ISN'T IT a little late for spring cleaning?" my friend asked, as she tried to find elbow room on a counter top laden with an eclectic assortment of glassware.
Ignoring her, I began to fill the dishwasher for the third time that morning.
"Let's see, there's a Class of '95 coffee mug from a nondescript school, three ashtrays for a family where no one smokes and," she paused as she counted, "six shot glasses. Looks like someone's been to the dime pitch at the carnival."
Yes, in what eventually became a crusade, night after night my sons and their friends returned to the noise and the fun of the Big Glen Burnie Carnival to toss dimes in hopes some would land on
"Six more water glasses emblazoned with the logo from the 1993 Florida Marlins' inaugural season to complete your set of eight," she suggested.
I snatched the glasses from her hands and returned them to the safety of a cupboard full of mismatched glasses from McDonald's, Welch's and my Aunt Margie.
"What did this operation cost you?" she asked.
I made a fast mental calculation. One dime per toss, about 23 tosses to every success, multiplied by 31 mugs, highball glasses and a bud vase equals
"Your cable bill," she announced. "So what else did they win?"
Opening a drawer revealed several dozen plastic leis in an array of colors courtesy of the penny pitch.
"Well, at least you've found something [in which] your children excel," she said.
Yes, I had to acknowledge they've found their niche.
Throwing money away.
A dime for your thoughts, Glen Burnie.
One visitor left the Big Glen Burnie Carnival a big winner. Ernest J Bastien Jr. of Linthicum won the 1998 Jeep Cherokee. Bastien's $2 raffle ticket was selected at a drawing Saturday to close the carnival.
Raffled by Glen Burnie Improvement Association, the prize included payment of taxes and tags.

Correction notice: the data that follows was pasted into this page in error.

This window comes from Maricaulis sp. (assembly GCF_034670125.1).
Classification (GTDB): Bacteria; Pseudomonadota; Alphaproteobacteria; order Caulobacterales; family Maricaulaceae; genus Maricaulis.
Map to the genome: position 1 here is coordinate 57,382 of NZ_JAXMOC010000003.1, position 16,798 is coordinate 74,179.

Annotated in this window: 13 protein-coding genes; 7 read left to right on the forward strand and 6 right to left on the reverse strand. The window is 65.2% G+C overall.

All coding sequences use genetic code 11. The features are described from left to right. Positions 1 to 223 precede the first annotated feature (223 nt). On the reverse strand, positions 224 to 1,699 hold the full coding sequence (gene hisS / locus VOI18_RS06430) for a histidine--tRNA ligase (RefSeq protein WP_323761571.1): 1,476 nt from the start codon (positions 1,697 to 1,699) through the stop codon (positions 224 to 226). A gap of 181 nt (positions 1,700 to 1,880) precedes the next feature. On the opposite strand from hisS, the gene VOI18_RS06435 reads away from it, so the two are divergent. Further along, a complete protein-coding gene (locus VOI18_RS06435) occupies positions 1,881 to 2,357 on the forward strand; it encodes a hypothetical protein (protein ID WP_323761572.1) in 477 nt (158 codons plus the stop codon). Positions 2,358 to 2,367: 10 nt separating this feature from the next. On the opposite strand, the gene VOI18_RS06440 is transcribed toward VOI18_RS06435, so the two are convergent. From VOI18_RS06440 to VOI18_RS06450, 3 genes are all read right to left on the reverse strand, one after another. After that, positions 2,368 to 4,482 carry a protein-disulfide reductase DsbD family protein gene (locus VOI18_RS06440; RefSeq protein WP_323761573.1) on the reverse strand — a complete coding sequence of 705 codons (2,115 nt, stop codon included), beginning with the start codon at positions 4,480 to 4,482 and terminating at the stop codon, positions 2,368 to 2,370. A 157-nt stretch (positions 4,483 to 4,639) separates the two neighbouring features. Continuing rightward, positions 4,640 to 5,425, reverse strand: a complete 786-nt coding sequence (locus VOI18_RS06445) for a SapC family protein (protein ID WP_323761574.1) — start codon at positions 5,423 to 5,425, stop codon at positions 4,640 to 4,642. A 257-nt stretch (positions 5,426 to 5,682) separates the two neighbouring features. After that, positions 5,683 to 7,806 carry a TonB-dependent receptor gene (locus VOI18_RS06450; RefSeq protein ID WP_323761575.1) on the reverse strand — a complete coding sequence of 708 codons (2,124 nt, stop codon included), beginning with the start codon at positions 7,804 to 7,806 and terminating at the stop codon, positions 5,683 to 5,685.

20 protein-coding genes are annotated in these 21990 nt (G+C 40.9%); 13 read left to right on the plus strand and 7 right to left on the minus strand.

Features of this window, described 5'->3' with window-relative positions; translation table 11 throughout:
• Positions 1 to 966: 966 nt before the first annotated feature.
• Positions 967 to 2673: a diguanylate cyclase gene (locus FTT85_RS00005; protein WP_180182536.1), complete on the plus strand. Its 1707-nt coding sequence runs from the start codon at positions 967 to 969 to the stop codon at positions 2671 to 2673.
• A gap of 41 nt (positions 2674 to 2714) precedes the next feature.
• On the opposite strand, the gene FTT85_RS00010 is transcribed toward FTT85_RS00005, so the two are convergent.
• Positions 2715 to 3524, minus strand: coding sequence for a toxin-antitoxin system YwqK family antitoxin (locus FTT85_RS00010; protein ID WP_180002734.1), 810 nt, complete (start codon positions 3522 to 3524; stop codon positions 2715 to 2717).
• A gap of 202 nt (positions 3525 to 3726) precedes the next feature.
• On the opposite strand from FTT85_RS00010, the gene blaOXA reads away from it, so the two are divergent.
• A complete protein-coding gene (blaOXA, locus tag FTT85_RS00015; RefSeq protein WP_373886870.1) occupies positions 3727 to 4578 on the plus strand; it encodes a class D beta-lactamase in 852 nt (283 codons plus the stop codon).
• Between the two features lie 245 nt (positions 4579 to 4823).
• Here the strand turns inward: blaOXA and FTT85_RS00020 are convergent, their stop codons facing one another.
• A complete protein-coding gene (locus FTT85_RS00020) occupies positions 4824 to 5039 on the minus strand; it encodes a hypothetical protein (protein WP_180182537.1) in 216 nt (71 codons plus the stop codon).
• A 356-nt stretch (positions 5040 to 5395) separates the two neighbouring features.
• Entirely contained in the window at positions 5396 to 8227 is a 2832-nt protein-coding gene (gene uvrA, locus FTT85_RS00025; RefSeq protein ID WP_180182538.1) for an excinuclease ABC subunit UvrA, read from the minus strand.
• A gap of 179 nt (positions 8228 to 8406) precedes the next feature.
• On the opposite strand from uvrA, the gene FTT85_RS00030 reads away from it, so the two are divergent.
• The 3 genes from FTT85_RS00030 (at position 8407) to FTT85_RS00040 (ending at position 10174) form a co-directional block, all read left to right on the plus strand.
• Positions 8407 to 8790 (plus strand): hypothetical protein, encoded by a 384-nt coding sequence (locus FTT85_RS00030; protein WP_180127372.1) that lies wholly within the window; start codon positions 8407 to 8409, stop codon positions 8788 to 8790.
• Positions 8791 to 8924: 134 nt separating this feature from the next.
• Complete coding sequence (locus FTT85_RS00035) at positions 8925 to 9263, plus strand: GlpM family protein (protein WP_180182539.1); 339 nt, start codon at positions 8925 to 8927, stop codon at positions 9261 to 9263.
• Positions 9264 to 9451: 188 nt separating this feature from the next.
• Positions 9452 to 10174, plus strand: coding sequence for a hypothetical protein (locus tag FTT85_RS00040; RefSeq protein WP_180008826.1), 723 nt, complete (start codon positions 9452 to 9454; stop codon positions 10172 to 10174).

Glen Burnie Volunteer Fire Company's raffle had its share of winners: James Daubert of Severn took home a pair of Ravens season tickets while Donna Smilardo of Laurel won the riding lawn mower and Clifton Kitzmiller of Glen Burnie won the third-prize television.
Volunteers are needed to deliver food to housebound or elderly neighbors through the North County Meals On Wheels program.
An "explosion of clients" has taxed the current group of volunteers, explained program administrator Nancy Shores. Shores oversees the daily delivery of a hot and a cold meal to people in the community unable to shop or prepare their meals.
Meals On Wheels volunteers meet at Pascal Senior Center on Dorsey Road weekdays between 10: 45 a.m. and 11 a.m. to pick up the meals for delivery. Teams of two deliver the food to clients enrolled in the program.
Visits last a few minutes, enough time to deliver the meal, share a smile and to check on the client, notes Shores.
"It's very rewarding. Our people love visiting the clients and the clients love the visits," says Shores.
Because volunteers donate the use of their transportation, coordinators try to match their client list to their home area.
"You can help once a week or once every other week or even serve as a substitute for other drivers," Shores said.
In addition to drivers and delivery help, the program is searching for someone to coordinate volunteers' schedules, which can be done at home or at Pascal Center.
Substitute teachers meeting
With the start of the school year less than two weeks away, Glen Burnie High School has scheduled a meeting for new and returning substitute teachers at 9 a.m. Aug. 19 in the school's cafeteria.
Qualified candidates must have a minimum of 60 college credits and enjoy working with young people.
Prospective substitutes will receive a handbook outlining the process for becoming a substitute and may participate in a question-and-answer period.
Information: 410-761-8950, Ext. 235.
Pub Date: 8/12/98